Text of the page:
New Delhi: The very basic aims of complementary feeding are to provide balanced nutrition to ‘complement’ the breastfeeding in meeting the fast increasing growth and developmental requirements of otherwise healthy infants beyond 6 months age. It should be homemade, fresh, hygienic, clean, affordable, free from toxins, and locally available foods. All communities have their own staple diet available locally (e.g. wheat in north and rice in south India). To make them nutritionally balanced, a staple diet has to be enriched with food groups which can complement it by supplying the nutrients deficient in the staple diet. Hence, scientifically UNICEF (United Nations Children’s Fund), WHO (World Health Organisation) and all IYCF (Infant & Young Child Feeding) organizations recommend daily consumption of foods from at least four or more foods groups amongst the seven groups that are:
1. Grains/millets and roots/tubers
2. Legumes and nuts
3. Vitamin-A rich fruits and vegetables
4. Other fruits and vegetables
5. Dairy Products
7. Flesh foods (meat, fish, poultry and organ meats).
Locally grown or produced foods of different varieties can meet the diverse requirements.
It has been observed that when the cost of food increases, communities divert towards using lesser amounts of diverse varieties of food which is very important for balanced nutrition. Thus, they avoid micronutrient-rich and protein-rich foods. Locally produced foods affordable by the poor also; they can be procured fresh and prepared in recipes by households. Many locally grown foods are free products of backyard or kitchen gardens. Most of them are available immediately and are most often pesticide-free. That would ensure the continuous consumption of adequate amounts for a long time without taxing the pockets and health.
Fresh seasonal, locally available fruits and vegetables are full of vitamins, micronutrients and antioxidants needed by the community in different seasons too. Locally grown foods are harvested when they are ripe which adds to its acceptability due to its flavor, taste, color and consistency. Thus, they are very acceptable to children as complementary foods.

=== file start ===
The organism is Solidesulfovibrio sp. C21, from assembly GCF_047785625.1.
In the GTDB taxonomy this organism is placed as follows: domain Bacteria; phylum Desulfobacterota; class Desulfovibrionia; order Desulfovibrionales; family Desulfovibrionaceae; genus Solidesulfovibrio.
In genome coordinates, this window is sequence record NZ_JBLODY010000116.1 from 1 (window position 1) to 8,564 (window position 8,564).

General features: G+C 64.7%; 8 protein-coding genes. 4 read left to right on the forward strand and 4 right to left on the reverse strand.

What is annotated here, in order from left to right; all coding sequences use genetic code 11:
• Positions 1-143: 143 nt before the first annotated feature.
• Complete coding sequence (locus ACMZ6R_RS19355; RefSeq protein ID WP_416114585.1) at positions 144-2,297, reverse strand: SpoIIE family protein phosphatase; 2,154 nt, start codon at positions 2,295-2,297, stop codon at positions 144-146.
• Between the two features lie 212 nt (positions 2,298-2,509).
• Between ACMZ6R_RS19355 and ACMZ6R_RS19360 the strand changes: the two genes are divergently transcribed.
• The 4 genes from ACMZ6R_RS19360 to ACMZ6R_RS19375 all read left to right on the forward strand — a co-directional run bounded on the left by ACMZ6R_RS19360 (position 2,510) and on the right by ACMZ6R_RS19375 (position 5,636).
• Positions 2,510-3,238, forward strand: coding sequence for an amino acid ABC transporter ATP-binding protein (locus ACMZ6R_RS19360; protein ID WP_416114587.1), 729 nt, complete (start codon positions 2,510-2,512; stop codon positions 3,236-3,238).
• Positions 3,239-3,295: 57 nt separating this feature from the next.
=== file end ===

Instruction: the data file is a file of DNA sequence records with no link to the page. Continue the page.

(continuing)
Locally grown foods score very high over foods that not locally produced. Non-local foods are usually made available with preservatives in the form of frozen or packed foods. They are costlier also due to transportation, preservation and business margins. Preservatives and chemicals are very well known to be toxic or allergenic. Unfortunately, now-a-days children are highly exposed to non-local foods in form of junk foods most often available as packed foods and drinks full of salt, sugars and harmful fats. At the same time, they have very low fibers, proteins and other micronutrients. They are costly and have an addictive potential equivalent to that of cocaine. Ignorant parents misguided by false claims, advertisements portraying eminent people and other gimmicks, thus fall prey to feeding their children with such foods as complementary foods. They include biscuits and bakery products, health drinks, chips and wafers, fried salted packed foods, tea, coffee, chocolates, toffees, among others. In the long run, such foods cause malnutrition, obesity and secondary problems of heart, joints, diabetes, allergies, attention and learning problems and others. Thus, locally produced foods have numerous advantages as complementary foods.
Consumption of locally grown foods by the community is beneficial to the local economy and environment also. People around have correct information on the growing and processing procedures and hence chances of better fidelity and related peace of mind. As an indirect benefit, locally grown foods improves community cohesion.
Hence, it is very important to highlight the consumption of locally grown nutritious foods along with nutrition education to tackle the long-standing problem of malnutrition in an effective and permanent way.
Dr Ketan Bharadva is a President of the Infant Young Child Feeding (IYCF) Chapter of Indian Academy of Paediatrics (IA) and Human Milk Banking Association of India. He is also the author of Indian Academy of Pediatrics Guidelines on Infant and Young Child Feeding; Human Milk Banking; Micronutrients for young children; Early Childhood Development.
Disclaimer: The opinions expressed within this article are the personal opinions of the author. The facts and opinions appearing in the article do not reflect the views of NDTV and NDTV does not assume any responsibility or liability for the same.
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